All kinds of simple AM radio circuits exist, but FM simple radio circuits have been limited during the transition from vacuum tubes to transistors. A simple one-transistor FM radio is the focal point of this article. It is based on some earlier designs of super-regenerative FM radios from the 1950s and 1960s. It is also available in a kit form with parts sources provided in the Reference section. A summary of low technology used on simpler FM radios is also covered.
Building a One-Transistor FM Radio
This simple FM is sensitive, selective and powerful enough to operate an earphone. It is similar to a kit, but you obtain parts from three independent companies. Schematics for several alternative designs to increase audio gain are provided. You may even add a small speaker. A detailed parts list is included. which may allow some components to be used from your junk box. You will have to wind L1 (a small coil of wire) that sets the frequency, serves as an antenna and is a primary adjustment for super-regeneration. If you like to tinker with your radio, this is a perfect design. Start with the recommended printed circuit board and build the radio in its simplest form. After you get the bugs out and feel its performance is in line with the Reference, try some or all of the modifications recommended. You can even convert it into a simple CB radio receiver.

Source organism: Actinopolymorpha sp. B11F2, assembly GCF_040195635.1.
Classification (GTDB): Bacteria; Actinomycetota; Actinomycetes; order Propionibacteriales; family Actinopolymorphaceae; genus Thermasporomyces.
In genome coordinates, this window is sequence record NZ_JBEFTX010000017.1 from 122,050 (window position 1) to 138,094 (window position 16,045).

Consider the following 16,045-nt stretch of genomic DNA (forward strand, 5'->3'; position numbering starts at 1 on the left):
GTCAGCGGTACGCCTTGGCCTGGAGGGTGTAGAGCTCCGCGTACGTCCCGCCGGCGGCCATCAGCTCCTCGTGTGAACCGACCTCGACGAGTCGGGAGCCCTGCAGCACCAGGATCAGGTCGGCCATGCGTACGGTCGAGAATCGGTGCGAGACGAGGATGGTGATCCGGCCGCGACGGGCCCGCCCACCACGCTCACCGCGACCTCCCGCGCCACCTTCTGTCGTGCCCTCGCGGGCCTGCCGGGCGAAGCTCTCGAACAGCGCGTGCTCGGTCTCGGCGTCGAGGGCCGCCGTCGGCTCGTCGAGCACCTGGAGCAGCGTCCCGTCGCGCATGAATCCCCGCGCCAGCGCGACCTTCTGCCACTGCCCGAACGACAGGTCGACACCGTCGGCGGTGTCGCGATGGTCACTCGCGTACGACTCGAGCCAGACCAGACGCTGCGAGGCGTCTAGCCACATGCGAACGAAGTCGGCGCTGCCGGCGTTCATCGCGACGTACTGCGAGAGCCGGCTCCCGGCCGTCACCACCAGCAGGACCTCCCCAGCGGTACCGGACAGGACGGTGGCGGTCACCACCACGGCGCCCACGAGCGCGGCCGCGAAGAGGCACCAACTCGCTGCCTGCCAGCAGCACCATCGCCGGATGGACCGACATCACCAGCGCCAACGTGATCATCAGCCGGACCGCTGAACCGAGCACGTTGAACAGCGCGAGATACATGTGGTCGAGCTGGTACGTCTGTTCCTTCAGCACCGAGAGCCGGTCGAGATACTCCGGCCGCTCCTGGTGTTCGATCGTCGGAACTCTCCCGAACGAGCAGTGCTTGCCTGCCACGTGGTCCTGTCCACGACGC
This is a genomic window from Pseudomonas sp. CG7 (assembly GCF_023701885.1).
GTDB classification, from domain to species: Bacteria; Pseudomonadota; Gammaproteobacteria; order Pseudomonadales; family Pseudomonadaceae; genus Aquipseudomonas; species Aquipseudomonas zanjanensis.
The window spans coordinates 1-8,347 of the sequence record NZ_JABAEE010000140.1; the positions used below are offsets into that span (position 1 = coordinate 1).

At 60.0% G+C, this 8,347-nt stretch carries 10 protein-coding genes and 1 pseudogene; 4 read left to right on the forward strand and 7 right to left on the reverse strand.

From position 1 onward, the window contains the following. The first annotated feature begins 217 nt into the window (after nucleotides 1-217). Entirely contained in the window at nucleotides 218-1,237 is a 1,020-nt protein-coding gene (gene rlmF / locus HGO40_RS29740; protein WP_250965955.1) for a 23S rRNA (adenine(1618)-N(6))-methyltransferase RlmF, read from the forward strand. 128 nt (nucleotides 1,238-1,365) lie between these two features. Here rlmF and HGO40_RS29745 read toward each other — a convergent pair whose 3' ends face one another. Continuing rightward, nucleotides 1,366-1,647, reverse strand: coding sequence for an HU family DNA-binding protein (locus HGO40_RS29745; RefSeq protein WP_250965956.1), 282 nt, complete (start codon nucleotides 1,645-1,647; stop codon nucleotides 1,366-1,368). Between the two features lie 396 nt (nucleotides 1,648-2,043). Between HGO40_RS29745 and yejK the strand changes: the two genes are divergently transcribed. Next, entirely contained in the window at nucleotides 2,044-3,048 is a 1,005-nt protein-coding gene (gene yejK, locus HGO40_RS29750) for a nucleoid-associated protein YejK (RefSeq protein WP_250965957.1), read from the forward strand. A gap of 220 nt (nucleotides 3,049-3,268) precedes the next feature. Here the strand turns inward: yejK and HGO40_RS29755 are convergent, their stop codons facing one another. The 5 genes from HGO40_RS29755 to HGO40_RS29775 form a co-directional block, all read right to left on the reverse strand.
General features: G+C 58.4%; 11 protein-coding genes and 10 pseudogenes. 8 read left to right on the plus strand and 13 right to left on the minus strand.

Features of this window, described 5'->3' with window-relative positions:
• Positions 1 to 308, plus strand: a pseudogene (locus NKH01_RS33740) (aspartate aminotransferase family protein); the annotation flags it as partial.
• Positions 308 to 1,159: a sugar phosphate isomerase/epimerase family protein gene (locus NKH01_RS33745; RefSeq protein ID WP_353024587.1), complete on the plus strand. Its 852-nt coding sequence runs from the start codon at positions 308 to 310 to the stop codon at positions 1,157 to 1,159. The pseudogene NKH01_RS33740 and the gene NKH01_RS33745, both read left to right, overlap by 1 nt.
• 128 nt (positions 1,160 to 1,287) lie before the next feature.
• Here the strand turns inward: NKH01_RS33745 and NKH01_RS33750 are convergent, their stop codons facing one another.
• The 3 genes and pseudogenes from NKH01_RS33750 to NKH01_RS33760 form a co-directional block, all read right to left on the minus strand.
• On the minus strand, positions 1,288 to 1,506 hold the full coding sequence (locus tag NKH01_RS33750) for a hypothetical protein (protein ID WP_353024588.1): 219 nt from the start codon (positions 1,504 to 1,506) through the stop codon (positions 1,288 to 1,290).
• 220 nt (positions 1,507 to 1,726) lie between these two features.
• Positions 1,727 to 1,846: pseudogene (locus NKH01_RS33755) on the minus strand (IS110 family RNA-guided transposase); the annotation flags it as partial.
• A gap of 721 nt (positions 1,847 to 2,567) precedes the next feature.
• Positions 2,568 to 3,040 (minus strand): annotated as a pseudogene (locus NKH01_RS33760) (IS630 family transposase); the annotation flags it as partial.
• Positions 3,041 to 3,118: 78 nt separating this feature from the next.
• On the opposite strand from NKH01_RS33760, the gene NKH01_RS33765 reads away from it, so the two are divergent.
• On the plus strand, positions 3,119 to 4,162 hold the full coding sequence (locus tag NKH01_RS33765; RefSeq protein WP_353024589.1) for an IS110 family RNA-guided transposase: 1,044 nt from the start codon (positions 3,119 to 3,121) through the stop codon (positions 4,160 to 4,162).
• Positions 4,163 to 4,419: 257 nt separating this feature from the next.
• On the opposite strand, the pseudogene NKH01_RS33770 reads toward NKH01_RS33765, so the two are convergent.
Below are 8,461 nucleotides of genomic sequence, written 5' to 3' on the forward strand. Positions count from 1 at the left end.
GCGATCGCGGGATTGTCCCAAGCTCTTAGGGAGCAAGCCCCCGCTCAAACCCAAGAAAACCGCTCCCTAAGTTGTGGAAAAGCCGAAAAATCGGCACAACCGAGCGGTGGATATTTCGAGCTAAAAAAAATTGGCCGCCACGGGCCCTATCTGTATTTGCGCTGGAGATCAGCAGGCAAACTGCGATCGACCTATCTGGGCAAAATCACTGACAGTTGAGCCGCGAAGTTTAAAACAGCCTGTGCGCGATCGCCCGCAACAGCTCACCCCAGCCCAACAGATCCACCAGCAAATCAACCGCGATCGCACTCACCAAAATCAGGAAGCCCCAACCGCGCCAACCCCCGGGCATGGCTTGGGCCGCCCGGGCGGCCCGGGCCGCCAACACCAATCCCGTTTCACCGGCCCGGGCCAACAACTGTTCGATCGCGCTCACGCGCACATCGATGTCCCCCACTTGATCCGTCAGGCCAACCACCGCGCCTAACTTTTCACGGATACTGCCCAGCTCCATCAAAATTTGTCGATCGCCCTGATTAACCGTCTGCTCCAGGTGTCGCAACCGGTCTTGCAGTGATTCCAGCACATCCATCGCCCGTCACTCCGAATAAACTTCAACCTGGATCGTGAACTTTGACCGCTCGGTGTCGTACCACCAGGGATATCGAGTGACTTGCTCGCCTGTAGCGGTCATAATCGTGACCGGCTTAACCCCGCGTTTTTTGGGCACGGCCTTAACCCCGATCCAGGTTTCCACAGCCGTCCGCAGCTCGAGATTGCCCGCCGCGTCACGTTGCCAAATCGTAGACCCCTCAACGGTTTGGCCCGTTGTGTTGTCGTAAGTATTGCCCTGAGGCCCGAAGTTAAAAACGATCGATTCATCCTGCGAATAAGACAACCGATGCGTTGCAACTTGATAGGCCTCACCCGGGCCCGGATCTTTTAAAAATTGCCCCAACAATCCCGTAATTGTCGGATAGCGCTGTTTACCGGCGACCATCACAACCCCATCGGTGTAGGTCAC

A Variety of Simpler FM Radios
The "Low Technology ...Theory" (See Reference) is a bit complex in the few pages allotted for a lead into some truly unique "Simpler" FM radios. The introduction was excellent, with a historical perspective on AM (Amplitude Modulation) and the advantages of FM (Frequency Modulation). Many FM detection systems are briefly described, including:
1. Slope detection and the FM radio Crystal set
2. An oscillator is an FM detector
3. Regenerative detectors
4. Super-regenerative detectors
5. The Hazeltine-Fremodyne super-regenerative detector
6. Frequency to voltage converters
7. Phased FM detection
Projects included were crystal radio and tuners; resonant cavity designs; tuned diode VHF receivers; a one-tube FM tuner; the one-transistor FM radio (featured above); a two-transistor Radio Shack Science Fair FM radio kit (circa 1972); a homemade Hazeltine-Fremodyne example; commercial examples; others.
Some of these simpler designs are classical museum pieces and others are kits that a child can build for a science fair project.
- Photo Credit George Doyle & Ciaran Griffin/Stockbyte/Getty Images
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